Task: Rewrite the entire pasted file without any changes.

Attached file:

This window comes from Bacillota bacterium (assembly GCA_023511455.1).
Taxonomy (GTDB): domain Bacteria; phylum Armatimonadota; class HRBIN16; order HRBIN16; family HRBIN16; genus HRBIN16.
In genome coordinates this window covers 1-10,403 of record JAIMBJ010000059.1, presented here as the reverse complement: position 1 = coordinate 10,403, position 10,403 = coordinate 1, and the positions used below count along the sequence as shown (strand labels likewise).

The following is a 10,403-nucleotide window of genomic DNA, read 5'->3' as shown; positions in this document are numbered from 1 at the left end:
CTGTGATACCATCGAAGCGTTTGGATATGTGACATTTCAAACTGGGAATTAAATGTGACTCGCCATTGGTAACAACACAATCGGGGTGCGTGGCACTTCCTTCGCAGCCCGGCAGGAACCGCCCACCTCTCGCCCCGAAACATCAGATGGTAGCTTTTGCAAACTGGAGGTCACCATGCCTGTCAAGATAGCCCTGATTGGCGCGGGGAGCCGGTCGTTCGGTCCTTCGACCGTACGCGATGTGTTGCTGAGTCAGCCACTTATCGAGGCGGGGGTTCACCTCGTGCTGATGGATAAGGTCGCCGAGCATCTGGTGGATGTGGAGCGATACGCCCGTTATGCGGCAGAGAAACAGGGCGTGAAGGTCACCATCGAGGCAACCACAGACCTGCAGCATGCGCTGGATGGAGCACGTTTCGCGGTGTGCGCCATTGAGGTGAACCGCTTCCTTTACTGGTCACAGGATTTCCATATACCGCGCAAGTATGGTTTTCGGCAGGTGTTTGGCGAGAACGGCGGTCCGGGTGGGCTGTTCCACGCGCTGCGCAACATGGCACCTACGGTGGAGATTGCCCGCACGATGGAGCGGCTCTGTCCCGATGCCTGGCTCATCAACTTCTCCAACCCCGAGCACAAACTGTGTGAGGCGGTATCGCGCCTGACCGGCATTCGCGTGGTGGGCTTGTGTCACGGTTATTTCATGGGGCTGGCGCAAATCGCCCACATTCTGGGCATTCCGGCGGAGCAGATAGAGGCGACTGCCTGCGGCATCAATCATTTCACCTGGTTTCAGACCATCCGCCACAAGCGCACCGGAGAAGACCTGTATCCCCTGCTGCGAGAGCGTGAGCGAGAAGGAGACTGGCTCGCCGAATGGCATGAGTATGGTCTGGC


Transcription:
This window comes from Bacillota bacterium (assembly GCA_023511455.1).
Taxonomy (GTDB): domain Bacteria; phylum Armatimonadota; class HRBIN16; order HRBIN16; family HRBIN16; genus HRBIN16.
In genome coordinates this window covers 1-10,403 of record JAIMBJ010000059.1, presented here as the reverse complement: position 1 = coordinate 10,403, position 10,403 = coordinate 1, and the positions used below count along the sequence as shown (strand labels likewise).

The following is a 10,403-nucleotide window of genomic DNA, read 5'->3' as shown; positions in this document are numbered from 1 at the left end:
CTGTGATACCATCGAAGCGTTTGGATATGTGACATTTCAAACTGGGAATTAAATGTGACTCGCCATTGGTAACAACACAATCGGGGTGCGTGGCACTTCCTTCGCAGCCCGGCAGGAACCGCCCACCTCTCGCCCCGAAACATCAGATGGTAGCTTTTGCAAACTGGAGGTCACCATGCCTGTCAAGATAGCCCTGATTGGCGCGGGGAGCCGGTCGTTCGGTCCTTCGACCGTACGCGATGTGTTGCTGAGTCAGCCACTTATCGAGGCGGGGGTTCACCTCGTGCTGATGGATAAGGTCGCCGAGCATCTGGTGGATGTGGAGCGATACGCCCGTTATGCGGCAGAGAAACAGGGCGTGAAGGTCACCATCGAGGCAACCACAGACCTGCAGCATGCGCTGGATGGAGCACGTTTCGCGGTGTGCGCCATTGAGGTGAACCGCTTCCTTTACTGGTCACAGGATTTCCATATACCGCGCAAGTATGGTTTTCGGCAGGTGTTTGGCGAGAACGGCGGTCCGGGTGGGCTGTTCCACGCGCTGCGCAACATGGCACCTACGGTGGAGATTGCCCGCACGATGGAGCGGCTCTGTCCCGATGCCTGGCTCATCAACTTCTCCAACCCCGAGCACAAACTGTGTGAGGCGGTATCGCGCCTGACCGGCATTCGCGTGGTGGGCTTGTGTCACGGTTATTTCATGGGGCTGGCGCAAATCGCCCACATTCTGGGCATTCCGGCGGAGCAGATAGAGGCGACTGCCTGCGGCATCAATCATTTCACCTGGTTTCAGACCATCCGCCACAAGCGCACCGGAGAAGACCTGTATCCCCTGCTGCGAGAGCGTGAGCGAGAAGGAGACTGGCTCGCCGAATGGCATGAGTATGGTCTGGC